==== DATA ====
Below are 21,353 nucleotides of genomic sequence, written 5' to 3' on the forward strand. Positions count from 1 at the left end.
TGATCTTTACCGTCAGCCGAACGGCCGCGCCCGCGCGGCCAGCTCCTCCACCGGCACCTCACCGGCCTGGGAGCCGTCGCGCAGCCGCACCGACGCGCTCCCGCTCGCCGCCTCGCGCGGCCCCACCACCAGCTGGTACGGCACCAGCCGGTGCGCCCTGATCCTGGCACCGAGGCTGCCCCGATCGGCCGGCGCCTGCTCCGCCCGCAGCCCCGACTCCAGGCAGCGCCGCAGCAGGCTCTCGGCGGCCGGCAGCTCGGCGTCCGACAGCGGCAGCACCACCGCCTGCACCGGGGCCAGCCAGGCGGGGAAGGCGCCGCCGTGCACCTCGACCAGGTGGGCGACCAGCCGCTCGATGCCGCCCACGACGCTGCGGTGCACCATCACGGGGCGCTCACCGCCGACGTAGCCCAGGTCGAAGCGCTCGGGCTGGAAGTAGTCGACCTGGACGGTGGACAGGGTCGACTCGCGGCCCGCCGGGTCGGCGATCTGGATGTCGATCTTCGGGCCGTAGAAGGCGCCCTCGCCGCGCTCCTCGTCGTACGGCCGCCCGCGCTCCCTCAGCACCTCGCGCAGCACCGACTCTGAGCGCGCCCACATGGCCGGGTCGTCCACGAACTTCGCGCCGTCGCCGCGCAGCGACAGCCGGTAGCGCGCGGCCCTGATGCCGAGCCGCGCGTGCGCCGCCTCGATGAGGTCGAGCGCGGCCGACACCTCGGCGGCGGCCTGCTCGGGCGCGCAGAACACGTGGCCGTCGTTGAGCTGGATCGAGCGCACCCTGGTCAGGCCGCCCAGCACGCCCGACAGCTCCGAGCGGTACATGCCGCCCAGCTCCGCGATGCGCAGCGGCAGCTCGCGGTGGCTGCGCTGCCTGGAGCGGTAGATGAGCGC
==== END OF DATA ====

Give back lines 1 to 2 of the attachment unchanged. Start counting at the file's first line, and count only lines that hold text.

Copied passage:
Below are 21,353 nucleotides of genomic sequence, written 5' to 3' on the forward strand. Positions count from 1 at the left end.
TGATCTTTACCGTCAGCCGAACGGCCGCGCCCGCGCGGCCAGCTCCTCCACCGGCACCTCACCGGCCTGGGAGCCGTCGCGCAGCCGCACCGACGCGCTCCCGCTCGCCGCCTCGCGCGGCCCCACCACCAGCTGGTACGGCACCAGCCGGTGCGCCCTGATCCTGGCACCGAGGCTGCCCCGATCGGCCGGCGCCTGCTCCGCCCGCAGCCCCGACTCCAGGCAGCGCCGCAGCAGGCTCTCGGCGGCCGGCAGCTCGGCGTCCGACAGCGGCAGCACCACCGCCTGCACCGGGGCCAGCCAGGCGGGGAAGGCGCCGCCGTGCACCTCGACCAGGTGGGCGACCAGCCGCTCGATGCCGCCCACGACGCTGCGGTGCACCATCACGGGGCGCTCACCGCCGACGTAGCCCAGGTCGAAGCGCTCGGGCTGGAAGTAGTCGACCTGGACGGTGGACAGGGTCGACTCGCGGCCCGCCGGGTCGGCGATCTGGATGTCGATCTTCGGGCCGTAGAAGGCGCCCTCGCCGCGCTCCTCGTCGTACGGCCGCCCGCGCTCCCTCAGCACCTCGCGCAGCACCGACTCTGAGCGCGCCCACATGGCCGGGTCGTCCACGAACTTCGCGCCGTCGCCGCGCAGCGACAGCCGGTAGCGCGCGGCCCTGATGCCGAGCCGCGCGTGCGCCGCCTCGATGAGGTCGAGCGCGGCCGACACCTCGGCGGCGGCCTGCTCGGGCGCGCAGAACACGTGGCCGTCGTTGAGCTGGATCGAGCGCACCCTGGTCAGGCCGCCCAGCACGCCCGACAGCTCCGAGCGGTACATGCCGCCCAGCTCCGCGATGCGCAGCGGCAGCTCGCGGTGGCTGCGCTGCCTGGAGCGGTAGATGAGCGC